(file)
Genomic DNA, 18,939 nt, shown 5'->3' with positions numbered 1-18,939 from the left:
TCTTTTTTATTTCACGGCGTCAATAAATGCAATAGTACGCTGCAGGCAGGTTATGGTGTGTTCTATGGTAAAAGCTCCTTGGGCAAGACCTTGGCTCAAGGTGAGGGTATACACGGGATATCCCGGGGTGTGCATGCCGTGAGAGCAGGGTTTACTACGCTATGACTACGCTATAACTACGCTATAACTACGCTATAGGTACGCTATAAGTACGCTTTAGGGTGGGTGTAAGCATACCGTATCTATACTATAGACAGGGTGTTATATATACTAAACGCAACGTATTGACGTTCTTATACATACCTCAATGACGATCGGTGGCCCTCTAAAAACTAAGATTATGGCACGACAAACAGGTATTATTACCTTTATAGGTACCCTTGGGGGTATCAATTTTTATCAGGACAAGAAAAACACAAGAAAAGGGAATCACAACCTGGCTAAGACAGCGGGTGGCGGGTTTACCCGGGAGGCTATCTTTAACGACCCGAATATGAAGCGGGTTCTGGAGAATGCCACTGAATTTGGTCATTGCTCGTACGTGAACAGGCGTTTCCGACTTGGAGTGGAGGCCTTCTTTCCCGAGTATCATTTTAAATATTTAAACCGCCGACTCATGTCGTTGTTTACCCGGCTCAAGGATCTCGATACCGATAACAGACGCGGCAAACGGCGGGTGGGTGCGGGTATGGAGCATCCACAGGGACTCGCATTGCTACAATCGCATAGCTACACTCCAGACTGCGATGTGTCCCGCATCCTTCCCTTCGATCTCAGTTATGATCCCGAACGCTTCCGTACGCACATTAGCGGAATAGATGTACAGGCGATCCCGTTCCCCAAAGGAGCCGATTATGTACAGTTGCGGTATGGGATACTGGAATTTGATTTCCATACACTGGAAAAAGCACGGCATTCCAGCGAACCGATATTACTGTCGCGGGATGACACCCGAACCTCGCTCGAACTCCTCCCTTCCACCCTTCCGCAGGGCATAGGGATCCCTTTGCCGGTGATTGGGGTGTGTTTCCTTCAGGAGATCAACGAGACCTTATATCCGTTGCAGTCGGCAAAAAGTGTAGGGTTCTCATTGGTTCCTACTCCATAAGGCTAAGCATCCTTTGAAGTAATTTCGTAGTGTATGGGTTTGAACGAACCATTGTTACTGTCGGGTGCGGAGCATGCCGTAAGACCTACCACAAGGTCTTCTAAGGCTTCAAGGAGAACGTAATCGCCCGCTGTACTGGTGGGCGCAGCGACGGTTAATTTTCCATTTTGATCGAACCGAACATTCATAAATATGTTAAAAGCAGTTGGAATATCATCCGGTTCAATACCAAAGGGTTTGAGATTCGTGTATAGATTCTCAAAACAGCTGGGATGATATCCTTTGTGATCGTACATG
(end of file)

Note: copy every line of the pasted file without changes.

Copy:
Genomic DNA, 18,939 nt, shown 5'->3' with positions numbered 1-18,939 from the left:
TCTTTTTTATTTCACGGCGTCAATAAATGCAATAGTACGCTGCAGGCAGGTTATGGTGTGTTCTATGGTAAAAGCTCCTTGGGCAAGACCTTGGCTCAAGGTGAGGGTATACACGGGATATCCCGGGGTGTGCATGCCGTGAGAGCAGGGTTTACTACGCTATGACTACGCTATAACTACGCTATAACTACGCTATAGGTACGCTATAAGTACGCTTTAGGGTGGGTGTAAGCATACCGTATCTATACTATAGACAGGGTGTTATATATACTAAACGCAACGTATTGACGTTCTTATACATACCTCAATGACGATCGGTGGCCCTCTAAAAACTAAGATTATGGCACGACAAACAGGTATTATTACCTTTATAGGTACCCTTGGGGGTATCAATTTTTATCAGGACAAGAAAAACACAAGAAAAGGGAATCACAACCTGGCTAAGACAGCGGGTGGCGGGTTTACCCGGGAGGCTATCTTTAACGACCCGAATATGAAGCGGGTTCTGGAGAATGCCACTGAATTTGGTCATTGCTCGTACGTGAACAGGCGTTTCCGACTTGGAGTGGAGGCCTTCTTTCCCGAGTATCATTTTAAATATTTAAACCGCCGACTCATGTCGTTGTTTACCCGGCTCAAGGATCTCGATACCGATAACAGACGCGGCAAACGGCGGGTGGGTGCGGGTATGGAGCATCCACAGGGACTCGCATTGCTACAATCGCATAGCTACACTCCAGACTGCGATGTGTCCCGCATCCTTCCCTTCGATCTCAGTTATGATCCCGAACGCTTCCGTACGCACATTAGCGGAATAGATGTACAGGCGATCCCGTTCCCCAAAGGAGCCGATTATGTACAGTTGCGGTATGGGATACTGGAATTTGATTTCCATACACTGGAAAAAGCACGGCATTCCAGCGAACCGATATTACTGTCGCGGGATGACACCCGAACCTCGCTCGAACTCCTCCCTTCCACCCTTCCGCAGGGCATAGGGATCCCTTTGCCGGTGATTGGGGTGTGTTTCCTTCAGGAGATCAACGAGACCTTATATCCGTTGCAGTCGGCAAAAAGTGTAGGGTTCTCATTGGTTCCTACTCCATAAGGCTAAGCATCCTTTGAAGTAATTTCGTAGTGTATGGGTTTGAACGAACCATTGTTACTGTCGGGTGCGGAGCATGCCGTAAGACCTACCACAAGGTCTTCTAAGGCTTCAAGGAGAACGTAATCGCCCGCTGTACTGGTGGGCGCAGCGACGGTTAATTTTCCATTTTGATCGAACCGAACATTCATAAATATGTTAAAAGCAGTTGGAATATCATCCGGTTCAATACCAAAGGGTTTGAGATTCGTGTATAGATTCTCAAAACAGCTGGGATGATATCCTTTGTGATCGTACATG